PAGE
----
After some false starts and an enlightening visit to a pharmacy for diarrheal medication, we found the bus station in a muddy, dog-infested courtyard in a bad part of town. The bus didn't go all the way to where we wanted it to, so in true hopeful gringo fashion, we got on anyway. For $.67 we got a 2-hour ride through the hills surrounding northern Cuzco. This time, there was no Andean woman singing at us until we gave her money for caramels, but there were several enchantingly beautiful rural women with children strapped to their backs in the typical Peruvian blanket style - who stood for the whole ride. These women are tough! We still don't know how they get that blanket knot to stick all day long.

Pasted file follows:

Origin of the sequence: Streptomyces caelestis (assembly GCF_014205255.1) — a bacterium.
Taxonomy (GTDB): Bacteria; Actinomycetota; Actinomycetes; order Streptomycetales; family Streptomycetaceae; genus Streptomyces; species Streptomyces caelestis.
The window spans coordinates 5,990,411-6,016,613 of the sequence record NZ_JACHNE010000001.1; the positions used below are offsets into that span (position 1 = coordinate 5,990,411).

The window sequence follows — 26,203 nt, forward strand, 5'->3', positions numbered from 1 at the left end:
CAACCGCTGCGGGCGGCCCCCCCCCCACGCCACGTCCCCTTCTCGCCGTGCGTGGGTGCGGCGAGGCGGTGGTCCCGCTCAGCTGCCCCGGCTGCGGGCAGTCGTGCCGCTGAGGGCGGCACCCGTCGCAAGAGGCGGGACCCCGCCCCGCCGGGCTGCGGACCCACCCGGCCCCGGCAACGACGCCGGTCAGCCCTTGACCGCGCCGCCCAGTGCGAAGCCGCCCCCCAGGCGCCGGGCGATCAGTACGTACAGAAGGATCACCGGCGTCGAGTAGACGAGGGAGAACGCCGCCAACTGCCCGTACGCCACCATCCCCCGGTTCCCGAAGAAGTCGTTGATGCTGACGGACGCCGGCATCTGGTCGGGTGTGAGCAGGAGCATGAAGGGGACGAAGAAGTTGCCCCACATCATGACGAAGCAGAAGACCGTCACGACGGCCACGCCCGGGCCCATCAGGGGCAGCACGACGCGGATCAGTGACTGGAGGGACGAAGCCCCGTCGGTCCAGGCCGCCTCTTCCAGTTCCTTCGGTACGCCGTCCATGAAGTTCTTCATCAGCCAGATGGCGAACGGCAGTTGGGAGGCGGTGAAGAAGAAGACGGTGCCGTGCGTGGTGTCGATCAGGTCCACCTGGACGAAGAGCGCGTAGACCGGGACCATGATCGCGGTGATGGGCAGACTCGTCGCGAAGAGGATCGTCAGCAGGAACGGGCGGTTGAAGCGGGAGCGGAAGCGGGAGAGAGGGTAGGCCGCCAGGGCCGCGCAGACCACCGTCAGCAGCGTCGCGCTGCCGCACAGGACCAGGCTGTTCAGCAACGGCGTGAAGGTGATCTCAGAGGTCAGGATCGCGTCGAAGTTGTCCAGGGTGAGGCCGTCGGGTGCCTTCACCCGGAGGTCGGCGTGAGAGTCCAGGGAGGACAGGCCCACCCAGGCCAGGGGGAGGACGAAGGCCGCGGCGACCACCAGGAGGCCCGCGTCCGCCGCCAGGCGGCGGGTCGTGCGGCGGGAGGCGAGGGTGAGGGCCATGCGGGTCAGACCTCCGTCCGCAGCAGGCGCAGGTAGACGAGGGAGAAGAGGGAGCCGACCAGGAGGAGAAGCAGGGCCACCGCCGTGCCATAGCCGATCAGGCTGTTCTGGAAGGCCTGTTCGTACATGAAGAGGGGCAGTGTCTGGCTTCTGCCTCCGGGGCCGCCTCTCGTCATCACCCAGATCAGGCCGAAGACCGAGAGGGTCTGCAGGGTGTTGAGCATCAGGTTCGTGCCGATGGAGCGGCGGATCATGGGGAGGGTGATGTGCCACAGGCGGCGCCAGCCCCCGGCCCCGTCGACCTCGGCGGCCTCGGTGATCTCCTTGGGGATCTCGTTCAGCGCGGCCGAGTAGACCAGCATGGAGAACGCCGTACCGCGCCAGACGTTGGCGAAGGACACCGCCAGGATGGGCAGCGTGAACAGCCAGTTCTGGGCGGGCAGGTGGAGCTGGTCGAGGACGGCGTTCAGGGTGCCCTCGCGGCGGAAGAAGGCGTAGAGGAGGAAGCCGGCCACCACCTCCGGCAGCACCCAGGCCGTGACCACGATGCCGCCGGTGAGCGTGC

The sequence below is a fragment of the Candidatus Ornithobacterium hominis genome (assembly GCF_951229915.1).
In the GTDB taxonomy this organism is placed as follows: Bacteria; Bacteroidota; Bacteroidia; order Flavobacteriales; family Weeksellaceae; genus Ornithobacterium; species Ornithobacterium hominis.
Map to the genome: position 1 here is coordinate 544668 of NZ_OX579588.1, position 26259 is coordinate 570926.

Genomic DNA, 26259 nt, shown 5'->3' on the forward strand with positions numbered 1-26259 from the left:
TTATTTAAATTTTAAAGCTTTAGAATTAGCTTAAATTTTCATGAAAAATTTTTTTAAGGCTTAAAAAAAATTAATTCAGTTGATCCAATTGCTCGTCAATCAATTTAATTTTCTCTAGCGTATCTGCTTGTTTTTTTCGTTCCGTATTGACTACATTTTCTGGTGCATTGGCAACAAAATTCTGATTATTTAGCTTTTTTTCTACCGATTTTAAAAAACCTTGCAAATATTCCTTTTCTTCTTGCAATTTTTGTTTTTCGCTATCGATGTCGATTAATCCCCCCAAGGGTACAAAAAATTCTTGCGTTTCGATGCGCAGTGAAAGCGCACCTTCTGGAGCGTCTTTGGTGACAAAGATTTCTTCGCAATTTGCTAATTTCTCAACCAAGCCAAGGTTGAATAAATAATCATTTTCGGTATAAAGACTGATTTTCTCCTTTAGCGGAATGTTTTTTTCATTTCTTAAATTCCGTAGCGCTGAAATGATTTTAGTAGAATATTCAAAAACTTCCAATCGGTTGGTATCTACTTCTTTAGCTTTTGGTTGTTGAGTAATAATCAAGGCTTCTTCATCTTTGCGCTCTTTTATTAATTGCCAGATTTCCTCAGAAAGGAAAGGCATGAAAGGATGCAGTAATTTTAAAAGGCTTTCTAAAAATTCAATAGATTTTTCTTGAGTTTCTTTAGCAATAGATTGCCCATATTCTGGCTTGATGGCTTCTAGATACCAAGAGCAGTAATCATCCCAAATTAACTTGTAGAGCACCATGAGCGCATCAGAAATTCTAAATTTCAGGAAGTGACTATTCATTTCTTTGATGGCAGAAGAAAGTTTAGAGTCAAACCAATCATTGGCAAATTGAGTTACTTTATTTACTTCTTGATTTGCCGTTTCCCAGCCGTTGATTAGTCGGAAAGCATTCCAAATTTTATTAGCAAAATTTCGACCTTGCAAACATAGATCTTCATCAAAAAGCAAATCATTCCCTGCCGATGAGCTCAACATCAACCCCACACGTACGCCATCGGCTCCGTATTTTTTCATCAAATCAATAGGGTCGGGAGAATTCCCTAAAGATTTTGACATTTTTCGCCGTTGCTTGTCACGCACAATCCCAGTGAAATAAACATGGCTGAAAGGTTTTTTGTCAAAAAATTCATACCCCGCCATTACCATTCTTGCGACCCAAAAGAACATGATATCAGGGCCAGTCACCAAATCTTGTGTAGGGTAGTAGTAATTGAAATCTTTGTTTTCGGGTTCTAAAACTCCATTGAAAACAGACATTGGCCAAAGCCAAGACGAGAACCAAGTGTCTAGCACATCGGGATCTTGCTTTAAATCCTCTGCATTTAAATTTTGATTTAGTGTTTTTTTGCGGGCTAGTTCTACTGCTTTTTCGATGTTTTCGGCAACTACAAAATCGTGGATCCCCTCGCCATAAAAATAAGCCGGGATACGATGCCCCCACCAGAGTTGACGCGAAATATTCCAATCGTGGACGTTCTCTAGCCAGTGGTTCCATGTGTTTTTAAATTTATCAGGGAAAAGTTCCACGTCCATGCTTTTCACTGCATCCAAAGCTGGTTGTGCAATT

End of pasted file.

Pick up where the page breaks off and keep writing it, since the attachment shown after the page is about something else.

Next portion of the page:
We were driven past a lot of beautiful country, slowly dropping down lower and lower into the mouth of the Sacred Valley of the Incas. The Valley is a long river valley, between steep foothills (think Incan terraces steep), with the pink-colored, whitewater Urubamba river flowing at the bottom. We were informed that this river is quite polluted and no longer contains enough fish anymore thanks to Cuzco's pollutive dumping. There are some really gnarly looking rapids, which Nic said Marc would have no problem with. If he spent the rest of his life trying.
We got off at the tiny town of Urubamba for a bus change and a bathroom break. The bus station bathroom of Urubamba goes down in history as the nastiest, filthiest, grossest, most disgusting bathroom experience EVER in Ali's book. But we won't go into detail here.